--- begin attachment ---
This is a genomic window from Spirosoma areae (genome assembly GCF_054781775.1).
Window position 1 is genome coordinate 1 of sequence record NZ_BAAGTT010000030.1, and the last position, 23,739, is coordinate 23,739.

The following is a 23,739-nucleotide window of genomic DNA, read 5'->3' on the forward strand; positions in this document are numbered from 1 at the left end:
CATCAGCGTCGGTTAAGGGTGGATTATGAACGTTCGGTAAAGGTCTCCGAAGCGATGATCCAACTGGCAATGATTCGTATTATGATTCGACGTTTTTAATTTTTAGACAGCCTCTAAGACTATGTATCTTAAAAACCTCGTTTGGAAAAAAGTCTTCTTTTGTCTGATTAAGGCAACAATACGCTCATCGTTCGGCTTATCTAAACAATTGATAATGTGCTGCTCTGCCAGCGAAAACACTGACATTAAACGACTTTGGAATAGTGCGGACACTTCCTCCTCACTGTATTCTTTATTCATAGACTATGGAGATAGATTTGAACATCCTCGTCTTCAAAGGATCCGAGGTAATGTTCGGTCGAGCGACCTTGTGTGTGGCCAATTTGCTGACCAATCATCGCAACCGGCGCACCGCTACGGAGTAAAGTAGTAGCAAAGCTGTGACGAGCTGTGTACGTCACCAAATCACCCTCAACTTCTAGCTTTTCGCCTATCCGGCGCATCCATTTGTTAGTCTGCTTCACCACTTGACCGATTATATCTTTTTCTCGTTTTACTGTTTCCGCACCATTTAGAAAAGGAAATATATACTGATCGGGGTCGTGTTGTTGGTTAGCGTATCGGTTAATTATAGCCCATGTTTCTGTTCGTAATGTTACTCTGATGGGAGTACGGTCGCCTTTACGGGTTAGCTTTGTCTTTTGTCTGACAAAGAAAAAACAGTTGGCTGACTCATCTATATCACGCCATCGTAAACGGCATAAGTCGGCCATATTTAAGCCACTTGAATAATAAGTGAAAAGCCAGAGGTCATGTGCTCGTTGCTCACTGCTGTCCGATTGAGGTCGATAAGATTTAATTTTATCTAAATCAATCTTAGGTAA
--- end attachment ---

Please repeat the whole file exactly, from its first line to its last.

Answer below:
This is a genomic window from Spirosoma areae (genome assembly GCF_054781775.1).
Window position 1 is genome coordinate 1 of sequence record NZ_BAAGTT010000030.1, and the last position, 23,739, is coordinate 23,739.

The following is a 23,739-nucleotide window of genomic DNA, read 5'->3' on the forward strand; positions in this document are numbered from 1 at the left end:
CATCAGCGTCGGTTAAGGGTGGATTATGAACGTTCGGTAAAGGTCTCCGAAGCGATGATCCAACTGGCAATGATTCGTATTATGATTCGACGTTTTTAATTTTTAGACAGCCTCTAAGACTATGTATCTTAAAAACCTCGTTTGGAAAAAAGTCTTCTTTTGTCTGATTAAGGCAACAATACGCTCATCGTTCGGCTTATCTAAACAATTGATAATGTGCTGCTCTGCCAGCGAAAACACTGACATTAAACGACTTTGGAATAGTGCGGACACTTCCTCCTCACTGTATTCTTTATTCATAGACTATGGAGATAGATTTGAACATCCTCGTCTTCAAAGGATCCGAGGTAATGTTCGGTCGAGCGACCTTGTGTGTGGCCAATTTGCTGACCAATCATCGCAACCGGCGCACCGCTACGGAGTAAAGTAGTAGCAAAGCTGTGACGAGCTGTGTACGTCACCAAATCACCCTCAACTTCTAGCTTTTCGCCTATCCGGCGCATCCATTTGTTAGTCTGCTTCACCACTTGACCGATTATATCTTTTTCTCGTTTTACTGTTTCCGCACCATTTAGAAAAGGAAATATATACTGATCGGGGTCGTGTTGTTGGTTAGCGTATCGGTTAATTATAGCCCATGTTTCTGTTCGTAATGTTACTCTGATGGGAGTACGGTCGCCTTTACGGGTTAGCTTTGTCTTTTGTCTGACAAAGAAAAAACAGTTGGCTGACTCATCTATATCACGCCATCGTAAACGGCATAAGTCGGCCATATTTAAGCCACTTGAATAATAAGTGAAAAGCCAGAGGTCATGTGCTCGTTGCTCACTGCTGTCCGATTGAGGTCGATAAGATTTAATTTTATCTAAATCAATCTTAGGTAA